In an effort to understand the taxi industry better, Ybañez has taken it upon himself to ride cabs every time he’s outside Cebu. In a first-hand account written for Entrepreneur Philippines, he estimated that he must have taken a total of 1,175 taxi trips in Metro Manila and other cities last year.
That underscores not just the seriousness of MiCab’s founders but also the scale of their ambition, which is no less than fomenting a massive overhaul of the taxi industry.
“Right now, we’re open to everyone [taxi operators] because we need to unify the taxi industry in order to be better than what they were before, not necessarily better than Grab or Uber,” said Baylosis. “Imagine a Taxi 2.0, a really good taxi fleet so that’s what we are striving for in MiCab: making sure that the old ways of the taxis would be wiped out and you would have a clean slate in implementing.”
It’s not an easy undertaking. Even in MiCab’s city of origin, Cebu City, the startup still struggles to win over some taxi drivers, especially those accustomed to generous incentives from Grab. The Southeast Asian ride-hailing company also shares with taxi operators about 80 percent of a booking fee that comes on top of the metered fare.
When asked what was his preferred taxi-hailing app, Pejie Gonzales, a taxi driver of MMS Transport in Cebu, readily said it was Grab. “It’s commonly used by people. Compared to MiCab, which expanded only this year, Grab has been around for a long time already,” he said.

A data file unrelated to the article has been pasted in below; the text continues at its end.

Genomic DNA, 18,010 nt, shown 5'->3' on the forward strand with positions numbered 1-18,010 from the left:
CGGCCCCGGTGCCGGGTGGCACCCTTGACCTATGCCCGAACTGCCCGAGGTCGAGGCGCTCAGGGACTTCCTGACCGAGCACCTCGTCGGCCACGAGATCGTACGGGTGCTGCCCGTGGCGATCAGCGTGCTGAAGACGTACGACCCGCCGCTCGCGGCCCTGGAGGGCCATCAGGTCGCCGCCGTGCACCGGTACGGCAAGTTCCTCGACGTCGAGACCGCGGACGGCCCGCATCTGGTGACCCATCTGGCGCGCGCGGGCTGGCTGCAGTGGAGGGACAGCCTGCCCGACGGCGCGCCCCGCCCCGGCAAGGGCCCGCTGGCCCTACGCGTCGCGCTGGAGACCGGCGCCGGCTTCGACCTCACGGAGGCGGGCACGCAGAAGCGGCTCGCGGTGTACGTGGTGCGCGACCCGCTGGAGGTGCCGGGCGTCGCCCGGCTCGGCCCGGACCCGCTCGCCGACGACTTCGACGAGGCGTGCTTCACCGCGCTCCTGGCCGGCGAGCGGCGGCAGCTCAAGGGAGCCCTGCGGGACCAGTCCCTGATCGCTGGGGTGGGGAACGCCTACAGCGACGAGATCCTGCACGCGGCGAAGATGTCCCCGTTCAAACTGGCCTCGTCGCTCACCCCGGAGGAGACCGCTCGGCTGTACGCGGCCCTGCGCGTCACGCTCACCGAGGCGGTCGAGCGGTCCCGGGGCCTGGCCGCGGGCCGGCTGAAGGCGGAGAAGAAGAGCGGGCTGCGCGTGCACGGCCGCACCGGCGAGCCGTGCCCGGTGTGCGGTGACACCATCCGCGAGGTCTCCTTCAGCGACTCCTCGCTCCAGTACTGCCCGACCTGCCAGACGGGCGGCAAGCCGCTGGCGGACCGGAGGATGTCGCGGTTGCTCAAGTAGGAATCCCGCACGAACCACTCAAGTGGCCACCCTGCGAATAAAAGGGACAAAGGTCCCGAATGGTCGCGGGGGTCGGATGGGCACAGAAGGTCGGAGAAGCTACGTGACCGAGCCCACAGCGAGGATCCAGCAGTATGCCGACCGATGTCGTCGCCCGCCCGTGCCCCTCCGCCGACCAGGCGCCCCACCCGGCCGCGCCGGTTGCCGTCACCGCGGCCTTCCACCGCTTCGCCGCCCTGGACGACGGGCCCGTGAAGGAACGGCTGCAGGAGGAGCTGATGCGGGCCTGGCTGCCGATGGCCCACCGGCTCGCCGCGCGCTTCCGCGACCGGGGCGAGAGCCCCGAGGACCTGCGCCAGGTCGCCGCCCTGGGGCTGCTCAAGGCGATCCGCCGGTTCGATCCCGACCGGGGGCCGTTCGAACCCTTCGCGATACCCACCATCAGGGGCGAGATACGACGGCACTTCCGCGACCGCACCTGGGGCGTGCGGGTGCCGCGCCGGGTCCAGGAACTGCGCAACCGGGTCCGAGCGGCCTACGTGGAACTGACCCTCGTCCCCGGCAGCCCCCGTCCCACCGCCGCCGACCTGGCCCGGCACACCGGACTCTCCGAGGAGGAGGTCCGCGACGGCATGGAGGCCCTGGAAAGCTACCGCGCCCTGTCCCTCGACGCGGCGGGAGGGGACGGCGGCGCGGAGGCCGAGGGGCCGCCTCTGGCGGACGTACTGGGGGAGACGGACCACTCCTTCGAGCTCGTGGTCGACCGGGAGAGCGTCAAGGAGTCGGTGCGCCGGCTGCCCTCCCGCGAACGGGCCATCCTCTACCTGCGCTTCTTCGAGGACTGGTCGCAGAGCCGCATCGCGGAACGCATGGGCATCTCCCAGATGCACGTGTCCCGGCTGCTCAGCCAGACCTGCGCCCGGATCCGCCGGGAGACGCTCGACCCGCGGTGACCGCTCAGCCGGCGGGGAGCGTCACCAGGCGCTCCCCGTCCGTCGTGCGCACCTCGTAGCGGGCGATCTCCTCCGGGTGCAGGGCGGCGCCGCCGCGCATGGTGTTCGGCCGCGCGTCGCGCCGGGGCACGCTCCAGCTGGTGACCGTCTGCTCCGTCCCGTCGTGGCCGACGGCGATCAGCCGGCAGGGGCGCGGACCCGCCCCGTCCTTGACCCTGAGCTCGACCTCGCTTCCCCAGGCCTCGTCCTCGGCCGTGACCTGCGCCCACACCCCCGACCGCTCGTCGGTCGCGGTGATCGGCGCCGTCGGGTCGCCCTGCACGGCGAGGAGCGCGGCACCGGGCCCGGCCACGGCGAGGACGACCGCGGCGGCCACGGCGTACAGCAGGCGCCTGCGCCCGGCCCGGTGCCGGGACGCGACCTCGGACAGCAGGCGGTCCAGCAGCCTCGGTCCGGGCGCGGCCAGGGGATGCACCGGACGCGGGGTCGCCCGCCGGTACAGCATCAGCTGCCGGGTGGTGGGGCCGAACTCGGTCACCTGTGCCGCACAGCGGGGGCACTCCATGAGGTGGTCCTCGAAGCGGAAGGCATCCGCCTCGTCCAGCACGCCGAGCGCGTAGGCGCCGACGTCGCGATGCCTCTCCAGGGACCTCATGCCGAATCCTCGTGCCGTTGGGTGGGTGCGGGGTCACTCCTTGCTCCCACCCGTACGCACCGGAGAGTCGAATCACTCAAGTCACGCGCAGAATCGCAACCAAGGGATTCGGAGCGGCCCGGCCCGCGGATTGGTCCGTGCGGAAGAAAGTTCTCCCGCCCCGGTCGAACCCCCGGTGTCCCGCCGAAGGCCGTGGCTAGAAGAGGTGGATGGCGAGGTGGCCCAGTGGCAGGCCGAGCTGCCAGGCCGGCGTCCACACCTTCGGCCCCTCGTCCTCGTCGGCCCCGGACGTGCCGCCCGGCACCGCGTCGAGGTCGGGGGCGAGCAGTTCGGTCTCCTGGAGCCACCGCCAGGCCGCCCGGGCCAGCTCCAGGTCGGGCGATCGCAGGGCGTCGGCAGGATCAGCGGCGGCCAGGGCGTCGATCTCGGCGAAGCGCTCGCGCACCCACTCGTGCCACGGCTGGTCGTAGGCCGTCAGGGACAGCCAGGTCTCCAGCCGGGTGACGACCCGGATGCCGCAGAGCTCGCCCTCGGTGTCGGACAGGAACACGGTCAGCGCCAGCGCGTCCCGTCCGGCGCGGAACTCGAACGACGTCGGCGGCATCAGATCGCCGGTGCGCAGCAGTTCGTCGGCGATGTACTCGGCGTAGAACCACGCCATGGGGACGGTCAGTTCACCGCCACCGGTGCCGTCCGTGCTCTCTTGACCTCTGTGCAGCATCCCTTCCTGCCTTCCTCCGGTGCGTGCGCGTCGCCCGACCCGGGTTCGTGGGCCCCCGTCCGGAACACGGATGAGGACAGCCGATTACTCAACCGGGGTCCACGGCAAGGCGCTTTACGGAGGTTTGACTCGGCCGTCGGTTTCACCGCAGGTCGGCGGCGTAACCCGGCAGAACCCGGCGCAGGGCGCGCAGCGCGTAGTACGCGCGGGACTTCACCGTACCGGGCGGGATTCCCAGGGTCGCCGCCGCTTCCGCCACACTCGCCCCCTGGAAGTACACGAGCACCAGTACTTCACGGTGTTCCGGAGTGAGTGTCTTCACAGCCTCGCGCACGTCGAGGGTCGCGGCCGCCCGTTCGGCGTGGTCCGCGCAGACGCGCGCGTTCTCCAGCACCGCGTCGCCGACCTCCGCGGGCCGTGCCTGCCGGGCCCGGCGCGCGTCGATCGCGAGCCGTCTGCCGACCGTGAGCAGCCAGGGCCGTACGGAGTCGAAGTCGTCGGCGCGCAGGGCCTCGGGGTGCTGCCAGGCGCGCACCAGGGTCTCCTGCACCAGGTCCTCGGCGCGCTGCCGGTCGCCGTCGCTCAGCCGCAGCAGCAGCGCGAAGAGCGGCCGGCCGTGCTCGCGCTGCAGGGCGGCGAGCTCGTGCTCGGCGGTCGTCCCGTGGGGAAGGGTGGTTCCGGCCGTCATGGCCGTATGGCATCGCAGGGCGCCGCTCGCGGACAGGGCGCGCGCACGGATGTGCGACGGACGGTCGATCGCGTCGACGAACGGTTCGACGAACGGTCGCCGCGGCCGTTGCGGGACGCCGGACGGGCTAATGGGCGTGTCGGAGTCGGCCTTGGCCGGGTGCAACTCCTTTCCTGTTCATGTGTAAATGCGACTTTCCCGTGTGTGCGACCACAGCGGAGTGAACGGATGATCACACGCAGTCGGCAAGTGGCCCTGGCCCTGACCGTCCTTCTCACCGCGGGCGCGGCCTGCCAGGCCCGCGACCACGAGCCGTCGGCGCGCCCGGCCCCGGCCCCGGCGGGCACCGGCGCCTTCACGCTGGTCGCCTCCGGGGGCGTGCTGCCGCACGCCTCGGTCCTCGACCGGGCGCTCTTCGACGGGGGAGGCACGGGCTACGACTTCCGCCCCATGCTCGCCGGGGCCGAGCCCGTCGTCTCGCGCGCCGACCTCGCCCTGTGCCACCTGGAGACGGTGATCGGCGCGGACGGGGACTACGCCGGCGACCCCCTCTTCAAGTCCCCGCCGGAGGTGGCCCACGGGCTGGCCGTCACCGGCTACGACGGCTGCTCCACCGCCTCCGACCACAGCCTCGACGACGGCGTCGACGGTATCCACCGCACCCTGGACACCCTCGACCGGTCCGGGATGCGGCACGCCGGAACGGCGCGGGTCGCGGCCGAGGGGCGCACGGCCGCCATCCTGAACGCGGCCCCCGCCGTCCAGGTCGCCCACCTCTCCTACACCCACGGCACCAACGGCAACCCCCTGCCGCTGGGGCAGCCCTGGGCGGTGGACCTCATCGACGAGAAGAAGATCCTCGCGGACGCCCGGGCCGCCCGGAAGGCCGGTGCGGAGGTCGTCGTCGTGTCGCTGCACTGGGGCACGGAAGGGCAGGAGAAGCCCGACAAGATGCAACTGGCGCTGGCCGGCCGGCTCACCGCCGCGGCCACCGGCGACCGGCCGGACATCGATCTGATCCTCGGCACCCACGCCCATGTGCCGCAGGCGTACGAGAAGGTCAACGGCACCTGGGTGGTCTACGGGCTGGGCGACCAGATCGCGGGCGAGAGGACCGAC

Micab has so far signed up at least 1,200 cabs as of end-May, and hopes to scale this up quickly to 5,000 taxis by the end of June and to 10,000 by the end of the year
However, MiCab is making rapid progress signing up more taxi companies in Cebu. Apart from Ken Taxi, it has also partnered with Holiday, Sun and Emerson Taxi, bringing up the total number of taxis using its app to around 4,000 cabs in Metro Cebu.
MiCab is also upgrading the devices it’s distributing to taxi drivers from smartphones to tablets. Apart from offering a bigger and better display of the advertisements that are its main source of revenues, the tablets that MiCab are deploying are also better suited to the country’s hot climate.
“Now that we’re scaling, we’ve moved to a better tablet which is really fit for the dashboard,” said Baylosis. “Here in the Philippines the heat is so high [requiring] you to have a reliable device. Those tablets [now] on the dashboards are built (to)—and I hope they really do—last a longer time.”
Still, MiCab could be facing its biggest challenge yet as it rolls out its unique brand of taxi-hailing service in Metro Manila, after securing a long-sought after accreditation from the Land Transportation Franchising and Regulatory Board (LTFRB).
So far, it has signed up at least 1,200 cabs as of end-May, and hopes to scale this up quickly to 5,000 taxis by the end of June and to 10,000 by the end of the year, according to Ybañez. It is banking on its partnership with the largest grouping of taxi cab owners, the Metro Manila Taxi Operators Association as well as the Confederation of Taxi Operators of the Philippines, a nationwide industry association.
“There are some that are still not yet joining us but they need to,” said Baylosis, referring to the rapid increase in MiCab’s partners. “They could probably go to competitors but if you look at it, the number of taxis, the more fleets you have in the certain brand of an app, the better.”
Jaymes Shrimski is a 21-year old freelance writer from Cebu who likes to run, hang out with friends, travel, write, and read. He's on the constant lookout for new things to do and see while helping out with his college thesis turned business, Whitecaps Sock Co.—that is, after his dose of coffee